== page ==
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Museum anniversary celebration Sunday

The Three Forks Area Historical Society's annual Ice Cream Social will be celebrating the Headwaters Heritage Museums' 40th anniversary.

The social and celebration are scheduled on Saturday, September 11, from 1 p.m. to 5 p.m. in the museum's backyard at 202 S. Main in Three Forks.

According to historical society member Pat Townsend, the event will include not only ice cream and cake but also entertainment. Mayor Randy Johnston will be speaking, and society treasurer Patrick Finnegan has put together a collection of music to be played.

Townsend encouraged residents to come out and enjoy the celebration.

"We want people to come out and have a very nice afternoon," she said.

Celebrating 40

By Robin Cadby-Sorensen

Curator Emeritus

Forty years ago in July, the doors of the Headwaters Heritage Museum were first opened for visitors at its new location at 202 South Main Street. It was July of 1982. It must have been an exciting moment for those who were involved in obtaining the building. Previously, they had just a few exhibits in two rooms of the Sacajawea Hotel.

Constructed in 1910, the building was first known as the Three Valleys State Bank until 1918. Then, it reopened as the American National Bank of Three Forks, which, in 1923, also failed. It was used for several businesses in the following years that included the Climbing Arrow Ranch office, Montana Power Company and the Bacon and Kilgore Insurance Company, to name a few. During this era, the upstairs rooms were offices of dentists, doctors and attorneys. By 1960, it became a bank again...the First Security Bank of Three Forks. But, after two decades, they moved to a new site, and the building became available in1981.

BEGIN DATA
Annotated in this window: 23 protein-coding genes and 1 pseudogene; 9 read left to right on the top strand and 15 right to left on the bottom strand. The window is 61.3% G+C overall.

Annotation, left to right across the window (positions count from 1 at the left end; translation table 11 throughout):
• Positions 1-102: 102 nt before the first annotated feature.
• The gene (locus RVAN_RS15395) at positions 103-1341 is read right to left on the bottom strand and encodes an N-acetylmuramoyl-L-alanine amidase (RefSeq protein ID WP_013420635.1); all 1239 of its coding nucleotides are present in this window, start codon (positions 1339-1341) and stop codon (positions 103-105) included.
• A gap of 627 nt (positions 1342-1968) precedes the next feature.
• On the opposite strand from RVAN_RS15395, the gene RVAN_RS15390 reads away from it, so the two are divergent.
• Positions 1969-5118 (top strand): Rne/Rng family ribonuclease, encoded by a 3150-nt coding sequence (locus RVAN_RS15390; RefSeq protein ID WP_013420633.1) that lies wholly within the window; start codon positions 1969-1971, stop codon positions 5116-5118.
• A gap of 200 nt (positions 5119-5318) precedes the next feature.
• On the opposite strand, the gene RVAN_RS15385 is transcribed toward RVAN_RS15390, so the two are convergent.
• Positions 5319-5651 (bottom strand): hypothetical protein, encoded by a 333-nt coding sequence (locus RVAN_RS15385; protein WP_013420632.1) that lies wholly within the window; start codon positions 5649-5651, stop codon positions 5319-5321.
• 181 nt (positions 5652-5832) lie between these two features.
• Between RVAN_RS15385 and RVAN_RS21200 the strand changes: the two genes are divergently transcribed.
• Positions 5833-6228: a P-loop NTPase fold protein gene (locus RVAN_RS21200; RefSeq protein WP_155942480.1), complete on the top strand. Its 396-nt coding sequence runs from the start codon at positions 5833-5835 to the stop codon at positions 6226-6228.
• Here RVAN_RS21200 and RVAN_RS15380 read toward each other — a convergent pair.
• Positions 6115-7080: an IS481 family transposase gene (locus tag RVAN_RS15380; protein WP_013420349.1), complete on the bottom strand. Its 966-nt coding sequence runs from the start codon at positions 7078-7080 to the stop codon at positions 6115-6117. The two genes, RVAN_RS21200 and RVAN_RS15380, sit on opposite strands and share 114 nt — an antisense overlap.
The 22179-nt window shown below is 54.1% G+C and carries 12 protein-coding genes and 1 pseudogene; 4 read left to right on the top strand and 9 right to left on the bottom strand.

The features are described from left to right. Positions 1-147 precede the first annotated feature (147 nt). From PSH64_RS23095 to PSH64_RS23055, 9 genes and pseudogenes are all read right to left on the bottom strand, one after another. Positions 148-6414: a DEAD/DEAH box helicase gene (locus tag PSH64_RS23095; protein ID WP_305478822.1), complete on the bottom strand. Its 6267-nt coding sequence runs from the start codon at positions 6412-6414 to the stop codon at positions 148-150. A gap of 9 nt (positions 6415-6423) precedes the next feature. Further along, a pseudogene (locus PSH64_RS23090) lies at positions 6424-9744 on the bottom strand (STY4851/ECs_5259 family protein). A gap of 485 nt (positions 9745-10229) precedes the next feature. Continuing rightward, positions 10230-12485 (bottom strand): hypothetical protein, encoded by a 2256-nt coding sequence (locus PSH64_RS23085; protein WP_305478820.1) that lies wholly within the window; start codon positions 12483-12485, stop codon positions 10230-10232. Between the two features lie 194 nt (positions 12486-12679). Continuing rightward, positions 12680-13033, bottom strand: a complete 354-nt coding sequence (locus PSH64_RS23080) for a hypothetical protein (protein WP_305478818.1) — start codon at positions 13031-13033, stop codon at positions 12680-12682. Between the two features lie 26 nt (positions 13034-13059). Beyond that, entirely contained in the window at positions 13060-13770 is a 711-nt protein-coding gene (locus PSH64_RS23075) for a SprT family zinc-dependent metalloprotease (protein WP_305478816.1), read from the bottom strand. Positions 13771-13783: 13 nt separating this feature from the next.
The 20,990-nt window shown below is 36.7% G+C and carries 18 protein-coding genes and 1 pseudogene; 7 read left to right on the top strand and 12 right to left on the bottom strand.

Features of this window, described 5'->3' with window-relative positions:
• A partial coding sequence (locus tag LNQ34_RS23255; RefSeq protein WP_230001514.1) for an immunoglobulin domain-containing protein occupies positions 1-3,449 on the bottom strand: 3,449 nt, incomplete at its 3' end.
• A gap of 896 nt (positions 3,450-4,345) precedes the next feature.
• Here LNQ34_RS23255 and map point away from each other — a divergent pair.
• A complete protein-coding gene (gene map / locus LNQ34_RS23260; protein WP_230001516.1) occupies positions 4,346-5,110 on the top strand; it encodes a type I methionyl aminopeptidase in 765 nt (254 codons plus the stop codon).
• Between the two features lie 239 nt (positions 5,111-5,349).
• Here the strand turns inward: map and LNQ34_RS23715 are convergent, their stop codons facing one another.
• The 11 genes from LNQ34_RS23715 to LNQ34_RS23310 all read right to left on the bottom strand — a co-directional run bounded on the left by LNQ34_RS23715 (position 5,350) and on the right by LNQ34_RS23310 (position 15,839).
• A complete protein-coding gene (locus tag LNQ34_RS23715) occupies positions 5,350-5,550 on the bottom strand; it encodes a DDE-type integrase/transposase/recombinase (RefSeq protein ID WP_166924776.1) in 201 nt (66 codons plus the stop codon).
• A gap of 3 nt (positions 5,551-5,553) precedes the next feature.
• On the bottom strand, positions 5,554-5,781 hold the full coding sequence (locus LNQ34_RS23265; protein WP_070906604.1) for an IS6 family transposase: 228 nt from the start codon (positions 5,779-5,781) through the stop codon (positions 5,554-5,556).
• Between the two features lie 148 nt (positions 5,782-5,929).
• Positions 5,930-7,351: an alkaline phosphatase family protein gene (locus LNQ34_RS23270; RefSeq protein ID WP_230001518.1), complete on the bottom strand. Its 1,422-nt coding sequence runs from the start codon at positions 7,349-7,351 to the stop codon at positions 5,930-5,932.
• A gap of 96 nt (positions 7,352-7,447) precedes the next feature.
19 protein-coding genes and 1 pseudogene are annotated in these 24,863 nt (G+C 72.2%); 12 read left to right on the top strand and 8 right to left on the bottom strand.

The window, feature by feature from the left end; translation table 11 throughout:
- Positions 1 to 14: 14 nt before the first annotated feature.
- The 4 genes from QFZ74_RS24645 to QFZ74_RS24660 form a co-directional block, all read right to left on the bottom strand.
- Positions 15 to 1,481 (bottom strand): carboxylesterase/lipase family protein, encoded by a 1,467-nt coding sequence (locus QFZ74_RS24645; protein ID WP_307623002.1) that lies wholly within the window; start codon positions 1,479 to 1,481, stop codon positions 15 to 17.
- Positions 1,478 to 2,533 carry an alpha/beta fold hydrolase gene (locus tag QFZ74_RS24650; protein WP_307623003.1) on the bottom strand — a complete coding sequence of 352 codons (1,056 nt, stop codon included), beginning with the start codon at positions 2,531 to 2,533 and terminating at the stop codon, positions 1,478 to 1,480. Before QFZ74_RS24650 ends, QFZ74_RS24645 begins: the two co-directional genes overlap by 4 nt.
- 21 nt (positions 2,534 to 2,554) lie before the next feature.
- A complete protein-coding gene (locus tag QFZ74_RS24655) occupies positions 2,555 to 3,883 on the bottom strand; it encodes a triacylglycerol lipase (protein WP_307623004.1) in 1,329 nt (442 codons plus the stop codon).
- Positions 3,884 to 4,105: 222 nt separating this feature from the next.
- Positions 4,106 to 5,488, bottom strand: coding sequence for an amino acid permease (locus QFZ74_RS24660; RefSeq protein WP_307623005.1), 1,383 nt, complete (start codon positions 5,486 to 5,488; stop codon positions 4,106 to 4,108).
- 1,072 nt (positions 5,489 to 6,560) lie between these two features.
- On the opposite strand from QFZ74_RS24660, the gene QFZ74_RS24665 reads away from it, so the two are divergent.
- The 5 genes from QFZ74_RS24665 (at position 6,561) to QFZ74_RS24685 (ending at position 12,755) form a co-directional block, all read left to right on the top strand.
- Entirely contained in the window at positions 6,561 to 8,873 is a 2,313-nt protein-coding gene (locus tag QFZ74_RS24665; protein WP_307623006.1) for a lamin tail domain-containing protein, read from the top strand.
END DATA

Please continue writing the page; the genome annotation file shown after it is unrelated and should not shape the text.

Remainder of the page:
The Three Forks Area Historical Society purchased the building in February of 1981 and immediately began various fund-raising drives. Donations from local and former citizens of Three Forks and surrounding communities and a grant from the Montana Arts Council helped the effort. Then, a generous donation in 1983 was received that allowed the Society to have completely paid their debt of $35,000 in less than two years. The building has now been a museum longer than a bank and is on the National Registry of Historic Buildings.

The rich history of the Missouri Headwaters area is contained in this anvil that is possibly the oldest in Montana, a 29 ½ pound brown trout, a piano dating to 1866, two exquisite stained-glass windows and much more. Upstairs (which opened in 1983) is a barbed wire display in the hallway with different nostalgic scenarios in each room, including a display of Willow Creek artifacts.

Today, it is still the support of the community and the many visitors to the museum that keep the doors open. No admission is charged, and no funds are received from city, county or state revenues. Instead, because of generous donations, memorials, membership dues, sales in the gift shoppe and, most importantly, an all-volunteer staff, the museum has been able to be open and accessible to all.

The Society has also expanded to include more of our area's history in an historic Northern Pacific Railroad depot museum, the Railroad and Trident Heritage Center, containing a wonderful collection of railroad and Trident artifacts. Admission is free and is open Tuesday-Saturday, 9 am-5pm.

The museum is open through September 30 and the hours are 9 am to 5 p.m., Monday-Saturday, and Sunday, 11 a.m. to 3 p.m. The Society's website is and contact email addresses are [email protected] or [email protected].

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